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Alton High fights spur new security measures and community focus on conflict resolution

In the foreground and out of focus is a close up of a white man's face. Behind him and in focus is an older White woman, who has a shaved head and who is wearing a red t-shirt and sunglasses. She is holding a sign that says "Alton teachers love our students and their safety"
Tristen Rouse
St. Louis Public Radio
Pat Van Walleghen, a special eduction paraprofessional at Alton High School, attends a rally outside the Redbirds' football game Friday in Alton. The rally followed a week where multiple on-campus fights at the high school moved administrators to cancel in-person classes for two days.

Alton High School students are returning to class Tuesday after student violence prompted administrators to close the school two days last week.

A series of fights involving multiple students broke out Wednesday at the school. Administrators canceled classes on Thursday and switched to remote learning on Friday.

Now, as students return, the district is adding metal detectors and more staff in hallways between classes to increase safety. Teachers and families say they are also looking for ways to help kids deal with conflict productively.

A typical Friday night home football game in Alton fills the neighborhood around the stadium. But last week as the sun began to set, only district staff and family members of the students on the football team, marching band and cheer squad were invited to attend the game.

Stephanie Baur and Jackson Deal, 16, watch the Alton High School marching band perform the national anthem through a fence on a nearby sidewalk.
Tristen Rouse
St. Louis Public Radio
Stephanie Baur [top left] and Jackson Deall, 16, watch the Alton High School marching band perform the national anthem from a sidewalk outside the stadium Friday in Alton. Baur's daughter Grace Gibbons, 17, is in the marching band. However, Baur decided to stay outside with Deall who, because they are Gibbons' friend and not a family relative, was denied entry to the game. “Grace has been there two years and this is the first time [violence in the school] has been an issue,” Baur said. Deall added, “I don’t know why the school thinks adding all this is gonna make things better… Still gonna be fights.”

Across the street from the stadium, Mike Batchelor sat in his sister’s front lawn.

“Everyone's heartbroken by it,” Batchelor said. “This isn't our city that we're used to.”

Before kickoff, teachers gathered, holding signs with messages supporting students and wearing red, the school’s color. As families began to file in, they said they were disappointed about the violence and that it had affected the game this way. Incidents like those last week are out of the norm at the high school, they said.

Shalinda Wallace said she's frustrated for her son on the football team.

“He's upset because it was supposed to be senior night,” said Wallace, a graduate of Alton High School. “We put a lot of preparation into tonight. So, you know, we had to kind of alter our plans. But we’re rolling with what we got.”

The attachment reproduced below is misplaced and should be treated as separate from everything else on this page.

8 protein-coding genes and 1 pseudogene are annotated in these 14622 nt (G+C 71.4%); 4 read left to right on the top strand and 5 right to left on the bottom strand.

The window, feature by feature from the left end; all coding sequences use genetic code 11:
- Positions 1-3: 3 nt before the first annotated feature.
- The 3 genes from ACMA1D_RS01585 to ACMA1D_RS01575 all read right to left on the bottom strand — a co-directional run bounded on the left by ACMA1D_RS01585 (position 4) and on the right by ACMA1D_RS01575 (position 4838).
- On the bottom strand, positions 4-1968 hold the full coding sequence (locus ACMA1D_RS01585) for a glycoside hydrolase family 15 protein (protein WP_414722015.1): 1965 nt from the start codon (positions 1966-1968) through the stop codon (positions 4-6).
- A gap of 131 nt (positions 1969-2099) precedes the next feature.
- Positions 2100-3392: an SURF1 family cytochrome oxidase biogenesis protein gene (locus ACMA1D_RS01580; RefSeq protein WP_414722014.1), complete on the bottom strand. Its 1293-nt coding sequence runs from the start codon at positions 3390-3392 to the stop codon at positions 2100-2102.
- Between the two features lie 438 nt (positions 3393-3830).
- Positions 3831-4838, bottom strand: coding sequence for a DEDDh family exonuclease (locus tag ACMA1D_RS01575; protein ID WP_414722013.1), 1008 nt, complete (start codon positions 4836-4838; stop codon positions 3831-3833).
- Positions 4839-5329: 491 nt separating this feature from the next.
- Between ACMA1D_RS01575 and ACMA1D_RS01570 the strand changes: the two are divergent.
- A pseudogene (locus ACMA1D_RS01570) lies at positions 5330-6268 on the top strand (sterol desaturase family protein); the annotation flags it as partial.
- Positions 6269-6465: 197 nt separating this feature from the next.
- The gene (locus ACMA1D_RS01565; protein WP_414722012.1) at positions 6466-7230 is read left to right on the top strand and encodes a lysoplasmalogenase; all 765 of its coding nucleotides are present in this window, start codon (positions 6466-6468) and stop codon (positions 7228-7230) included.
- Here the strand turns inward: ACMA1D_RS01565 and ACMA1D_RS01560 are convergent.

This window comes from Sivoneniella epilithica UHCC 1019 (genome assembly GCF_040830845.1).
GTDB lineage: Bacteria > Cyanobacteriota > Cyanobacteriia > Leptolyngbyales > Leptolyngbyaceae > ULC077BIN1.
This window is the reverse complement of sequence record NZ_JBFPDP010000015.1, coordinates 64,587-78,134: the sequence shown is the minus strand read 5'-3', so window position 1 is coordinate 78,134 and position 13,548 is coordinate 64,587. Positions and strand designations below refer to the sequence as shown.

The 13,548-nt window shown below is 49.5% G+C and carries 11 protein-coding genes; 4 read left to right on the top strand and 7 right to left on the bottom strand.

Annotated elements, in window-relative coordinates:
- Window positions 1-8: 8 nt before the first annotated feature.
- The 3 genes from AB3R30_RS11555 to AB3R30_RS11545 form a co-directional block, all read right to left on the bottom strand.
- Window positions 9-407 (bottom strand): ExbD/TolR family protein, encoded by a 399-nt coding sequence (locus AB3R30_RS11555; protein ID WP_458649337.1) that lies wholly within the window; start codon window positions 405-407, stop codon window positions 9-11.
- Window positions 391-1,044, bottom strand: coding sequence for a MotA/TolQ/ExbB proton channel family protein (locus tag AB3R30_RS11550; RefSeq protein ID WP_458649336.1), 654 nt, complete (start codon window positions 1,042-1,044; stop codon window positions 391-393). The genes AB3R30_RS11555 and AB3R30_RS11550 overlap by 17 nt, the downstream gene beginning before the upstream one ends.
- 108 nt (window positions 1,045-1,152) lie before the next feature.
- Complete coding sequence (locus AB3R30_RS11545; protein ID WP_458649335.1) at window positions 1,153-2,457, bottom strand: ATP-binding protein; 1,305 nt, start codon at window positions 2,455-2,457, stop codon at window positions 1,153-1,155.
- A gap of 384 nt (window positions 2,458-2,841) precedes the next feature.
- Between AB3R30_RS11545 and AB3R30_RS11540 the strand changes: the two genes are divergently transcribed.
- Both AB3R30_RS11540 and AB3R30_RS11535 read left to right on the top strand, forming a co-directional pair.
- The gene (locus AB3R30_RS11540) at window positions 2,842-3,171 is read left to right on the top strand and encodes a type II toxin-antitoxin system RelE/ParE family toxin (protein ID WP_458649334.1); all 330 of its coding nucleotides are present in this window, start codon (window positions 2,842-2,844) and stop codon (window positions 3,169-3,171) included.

Parents and other family members said they were glad to see the increased security at the school, but many said there is more to be done. Florita Foster, a mother of four kids in the district, said both parents and teachers need to talk to the students more.

“No one's seeing what's going on,” Foster said. “I think a lot of it stems from trauma, you know, something going on in the home or something that has already happened or something that trickled down from the parents down to the children.”

Other districts have seen similar incidents of student violence in the first few weeks of school. On Friday, a fight at Vashon High School prompted St. Louis Public Schools to cancel a scheduled game against Cardinal Ritter College Prep.

The torso of a school resource officer. He is wearing a red t-shirt, over which is a black vest with "police" written on it. The vest front holds various pieces of equipment, and he also has a yellow taser on his belt.
Tristen Rouse
St. Louis Public Radio
An Alton School District resource officer stands guard at the entrance to the football stadium on Friday in Alton.

After the pandemic isolation, students are still learning productive ways to resolve conflict, said Bobby Rickman, a teacher at the high school and president of the Alton Education Association.

“We're not only teaching them in class about science or math or reading,” Rickman said. “We're also teaching them about how you work as a society and how you interact with each other.”

Rickman sees a nationwide problem of students dealing with stress and anxiety, but not having the tools to deal with it. He said alongside security measures, teachers need to be better trained to identify mental health issues and help provide resources students might need.

Making sure that students have outlets to talk and that they know their parents and teachers want them safe would be key goals to the healing process, Rickman said.

Kate Grumke covers the environment, climate and agriculture for St. Louis Public Radio and Harvest Public Media.